ARC Review: From Quetta to Delhi, A Partition Story by Reena Nanda

The lilting rhythms of Punjabi folk songs, the Siapewalli, and Naani wailing about her bad kismet caused by the chudail and dain. Partition changed the old traditions of Punjabiyat but in the pages of this book they come alive … 
The invisible cost of the Partition of the Punjab in 1947 – besides the violence, loss of life and property – was that it destroyed the psychic equilibrium of the displaced population. This is the story of one such woman, Shakunt, who rebuilt her life but could never get over the trauma of losing her homes in Quetta and Jhang – not just the loss of a physical space but of the language, culture and ethos that it had embodied. A syncretic culture of multilingualism – Urdu, Persian and Punjabi – and of multiple identities of caste, mohalla and religion.
But then there was the disaster of the Quetta Earthquake of l935, and of Partition, which tore the family apart because her father chose to remain in Quetta as a member of the Pakistan Civil Service.
Shakunt coped with her mental distress by escaping into the past, reliving the memories of her life in Quetta and Jhang. Hers was a feminine recall of the perhaps insignificant yet poignant details of daily lives which hinged on the drama of the trivial – on food, rituals and neighbourhood bonding. Of an agnostic father, a mother who was a devotee of Guru Nanak, of pilgrimages to Sufi shrines. This is Shakunt’s story as recorded by her daughter.The lilting rhythms of Punjabi folk songs, the Siapewalli, and Naani wailing about her bad kismet caused by the chudail and dain. Partition changed the old traditions of Punjabiyat but in the pages of this book they come alive … 
The invisible cost of the Partition of the Punjab in 1947 – besides the violence, loss of life and property – was that it destroyed the psychic equilibrium of the displaced population. This is the story of one such woman, Shakunt, who rebuilt her life but could never get over the trauma of losing her homes in Quetta and Jhang – not just the loss of a physical space but of the language, culture and ethos that it had embodied. A syncretic culture of multilingualism – Urdu, Persian and Punjabi – and of multiple identities of caste, mohalla and religion.
But then there was the disaster of the Quetta Earthquake of l935, and of Partition, which tore the family apart because her father chose to remain in Quetta as a member of the Pakistan Civil Service.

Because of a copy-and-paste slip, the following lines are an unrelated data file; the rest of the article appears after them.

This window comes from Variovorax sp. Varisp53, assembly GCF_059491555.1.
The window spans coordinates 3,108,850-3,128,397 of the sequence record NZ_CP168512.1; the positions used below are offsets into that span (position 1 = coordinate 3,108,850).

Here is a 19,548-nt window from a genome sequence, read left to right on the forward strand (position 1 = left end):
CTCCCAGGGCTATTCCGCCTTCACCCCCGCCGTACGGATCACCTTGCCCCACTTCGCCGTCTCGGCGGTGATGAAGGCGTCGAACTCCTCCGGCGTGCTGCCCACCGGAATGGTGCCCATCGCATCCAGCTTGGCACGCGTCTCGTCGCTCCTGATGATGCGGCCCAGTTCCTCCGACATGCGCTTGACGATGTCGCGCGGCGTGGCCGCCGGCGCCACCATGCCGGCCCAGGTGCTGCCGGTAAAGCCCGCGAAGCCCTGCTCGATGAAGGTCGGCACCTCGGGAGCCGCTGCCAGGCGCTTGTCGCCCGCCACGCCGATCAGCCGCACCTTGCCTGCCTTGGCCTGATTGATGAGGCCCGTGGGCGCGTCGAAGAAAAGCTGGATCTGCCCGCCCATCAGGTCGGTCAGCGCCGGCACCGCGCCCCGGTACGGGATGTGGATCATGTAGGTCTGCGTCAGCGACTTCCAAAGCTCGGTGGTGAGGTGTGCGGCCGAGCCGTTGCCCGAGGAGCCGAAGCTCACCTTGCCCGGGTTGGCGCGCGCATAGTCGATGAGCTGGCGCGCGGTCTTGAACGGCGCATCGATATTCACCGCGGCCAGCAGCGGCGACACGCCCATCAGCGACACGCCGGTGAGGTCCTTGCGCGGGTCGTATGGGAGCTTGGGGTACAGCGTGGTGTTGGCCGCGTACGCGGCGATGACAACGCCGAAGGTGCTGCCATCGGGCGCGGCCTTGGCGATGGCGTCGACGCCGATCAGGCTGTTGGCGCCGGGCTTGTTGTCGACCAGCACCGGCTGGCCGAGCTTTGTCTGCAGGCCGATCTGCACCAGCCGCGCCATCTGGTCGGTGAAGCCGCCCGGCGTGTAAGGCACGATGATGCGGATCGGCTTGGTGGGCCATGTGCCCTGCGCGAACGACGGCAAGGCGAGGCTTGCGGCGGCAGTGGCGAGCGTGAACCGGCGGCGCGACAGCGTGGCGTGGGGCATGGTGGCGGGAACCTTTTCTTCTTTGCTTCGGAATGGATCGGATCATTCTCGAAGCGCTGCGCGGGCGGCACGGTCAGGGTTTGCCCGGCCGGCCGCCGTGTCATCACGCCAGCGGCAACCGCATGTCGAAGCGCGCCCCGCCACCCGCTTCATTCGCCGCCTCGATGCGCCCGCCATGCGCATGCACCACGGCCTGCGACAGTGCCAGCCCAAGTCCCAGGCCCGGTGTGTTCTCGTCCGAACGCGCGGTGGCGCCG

Shakunt coped with her mental distress by escaping into the past, reliving the memories of her life in Quetta and Jhang. Hers was a feminine recall of the perhaps insignificant yet poignant details of daily lives which hinged on the drama of the trivial – on food, rituals and neighbourhood bonding. Of an agnostic father, a mother who was a devotee of Guru Nanak, of pilgrimages to Sufi shrines. This is Shakunt’s story as recorded by her daughter.

Disclaimer: I was provided with an ARC by Bloomsbury India in exchange for an honest review. However, all the thoughts, feelings and opinions expressed in this review are my own. 

I rarely can deal with stories about Partition of India; it isn’t an easy time to deal with in the present and I can’t imagine what our forefathers actual went through during that heartbreaking time!

Reena Nanda expertly weaves anecdotes and narrations about the Partition; around the author’s mother Shakunt and her immediate family – and the journey of Shakunt from the past of her family to the current trials and tribulations of their journey during the partition.

I adored the writing style of the author – she does a brilliant job of narrating the world of Punjabi traditions and identities.  Not only that she is also able to actually fire up my imagination and take me back to a time that has always been one of my favourite (not the right word; I know! but historical buff, it has be one of the richest moments in our country’s history!).

This book really needs to be relished – for every Indian will find a little glimpse of their family’s identity in each glimpse that the author gives the reader! 

⭐ ⭐ ⭐ .5

AMAZON IN | AMAZON US

2 thoughts on “ARC Review: From Quetta to Delhi, A Partition Story by Reena Nanda

Leave a Reply

Fill in your details below or click an icon to log in:

WordPress.com Logo

You are commenting using your WordPress.com account. Log Out /  Change )

Google photo

You are commenting using your Google account. Log Out /  Change )

Twitter picture

You are commenting using your Twitter account. Log Out /  Change )

Facebook photo

You are commenting using your Facebook account. Log Out /  Change )

Connecting to %s

This site uses Akismet to reduce spam. Learn how your comment data is processed.